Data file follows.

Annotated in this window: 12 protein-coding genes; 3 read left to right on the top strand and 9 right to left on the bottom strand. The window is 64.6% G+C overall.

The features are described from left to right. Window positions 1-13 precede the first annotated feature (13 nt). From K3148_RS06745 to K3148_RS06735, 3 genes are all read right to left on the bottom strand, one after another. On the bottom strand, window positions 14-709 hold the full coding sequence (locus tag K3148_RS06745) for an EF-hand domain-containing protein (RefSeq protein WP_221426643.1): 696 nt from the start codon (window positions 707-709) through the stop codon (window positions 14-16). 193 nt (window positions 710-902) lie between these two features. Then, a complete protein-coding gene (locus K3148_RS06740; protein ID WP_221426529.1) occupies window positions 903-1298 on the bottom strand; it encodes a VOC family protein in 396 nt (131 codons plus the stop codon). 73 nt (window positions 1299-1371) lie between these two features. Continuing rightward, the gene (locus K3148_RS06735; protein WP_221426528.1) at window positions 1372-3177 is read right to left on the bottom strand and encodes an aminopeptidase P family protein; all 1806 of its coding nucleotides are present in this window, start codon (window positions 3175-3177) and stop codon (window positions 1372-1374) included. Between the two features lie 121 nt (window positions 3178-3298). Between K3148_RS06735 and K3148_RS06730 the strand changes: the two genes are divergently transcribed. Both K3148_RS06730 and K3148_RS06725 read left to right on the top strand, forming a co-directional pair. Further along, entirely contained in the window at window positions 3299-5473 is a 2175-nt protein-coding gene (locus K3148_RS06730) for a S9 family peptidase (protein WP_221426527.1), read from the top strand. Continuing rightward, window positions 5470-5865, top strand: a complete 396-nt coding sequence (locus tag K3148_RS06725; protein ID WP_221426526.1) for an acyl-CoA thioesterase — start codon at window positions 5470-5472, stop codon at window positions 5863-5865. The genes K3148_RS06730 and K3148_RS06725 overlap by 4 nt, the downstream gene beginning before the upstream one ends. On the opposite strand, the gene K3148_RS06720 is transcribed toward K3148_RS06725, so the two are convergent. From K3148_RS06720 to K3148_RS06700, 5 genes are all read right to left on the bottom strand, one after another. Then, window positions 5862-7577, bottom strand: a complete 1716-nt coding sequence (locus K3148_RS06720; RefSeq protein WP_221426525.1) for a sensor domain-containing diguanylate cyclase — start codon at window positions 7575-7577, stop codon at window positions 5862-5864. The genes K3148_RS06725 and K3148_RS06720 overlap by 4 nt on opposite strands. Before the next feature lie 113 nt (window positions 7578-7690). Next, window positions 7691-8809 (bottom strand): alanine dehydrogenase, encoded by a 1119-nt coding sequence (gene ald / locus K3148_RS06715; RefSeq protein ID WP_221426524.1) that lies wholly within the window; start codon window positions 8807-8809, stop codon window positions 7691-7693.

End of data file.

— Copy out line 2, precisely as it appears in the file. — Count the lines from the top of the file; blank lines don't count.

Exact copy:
The features are described from left to right. Window positions 1-13 precede the first annotated feature (13 nt). From K3148_RS06745 to K3148_RS06735, 3 genes are all read right to left on the bottom strand, one after another. On the bottom strand, window positions 14-709 hold the full coding sequence (locus tag K3148_RS06745) for an EF-hand domain-containing protein (RefSeq protein WP_221426643.1): 696 nt from the start codon (window positions 707-709) through the stop codon (window positions 14-16). 193 nt (window positions 710-902) lie between these two features. Then, a complete protein-coding gene (locus K3148_RS06740; protein ID WP_221426529.1) occupies window positions 903-1298 on the bottom strand; it encodes a VOC family protein in 396 nt (131 codons plus the stop codon). 73 nt (window positions 1299-1371) lie between these two features. Continuing rightward, the gene (locus K3148_RS06735; protein WP_221426528.1) at window positions 1372-3177 is read right to left on the bottom strand and encodes an aminopeptidase P family protein; all 1806 of its coding nucleotides are present in this window, start codon (window positions 3175-3177) and stop codon (window positions 1372-1374) included. Between the two features lie 121 nt (window positions 3178-3298). Between K3148_RS06735 and K3148_RS06730 the strand changes: the two genes are divergently transcribed. Both K3148_RS06730 and K3148_RS06725 read left to right on the top strand, forming a co-directional pair. Further along, entirely contained in the window at window positions 3299-5473 is a 2175-nt protein-coding gene (locus K3148_RS06730) for a S9 family peptidase (protein WP_221426527.1), read from the top strand. Continuing rightward, window positions 5470-5865, top strand: a complete 396-nt coding sequence (locus tag K3148_RS06725; protein ID WP_221426526.1) for an acyl-CoA thioesterase — start codon at window positions 5470-5472, stop codon at window positions 5863-5865. The genes K3148_RS06730 and K3148_RS06725 overlap by 4 nt, the downstream gene beginning before the upstream one ends. On the opposite strand, the gene K3148_RS06720 is transcribed toward K3148_RS06725, so the two are convergent. From K3148_RS06720 to K3148_RS06700, 5 genes are all read right to left on the bottom strand, one after another. Then, window positions 5862-7577, bottom strand: a complete 1716-nt coding sequence (locus K3148_RS06720; RefSeq protein WP_221426525.1) for a sensor domain-containing diguanylate cyclase — start codon at window positions 7575-7577, stop codon at window positions 5862-5864. The genes K3148_RS06725 and K3148_RS06720 overlap by 4 nt on opposite strands. Before the next feature lie 113 nt (window positions 7578-7690). Next, window positions 7691-8809 (bottom strand): alanine dehydrogenase, encoded by a 1119-nt coding sequence (gene ald / locus K3148_RS06715; RefSeq protein ID WP_221426524.1) that lies wholly within the window; start codon window positions 8807-8809, stop codon window positions 7691-7693.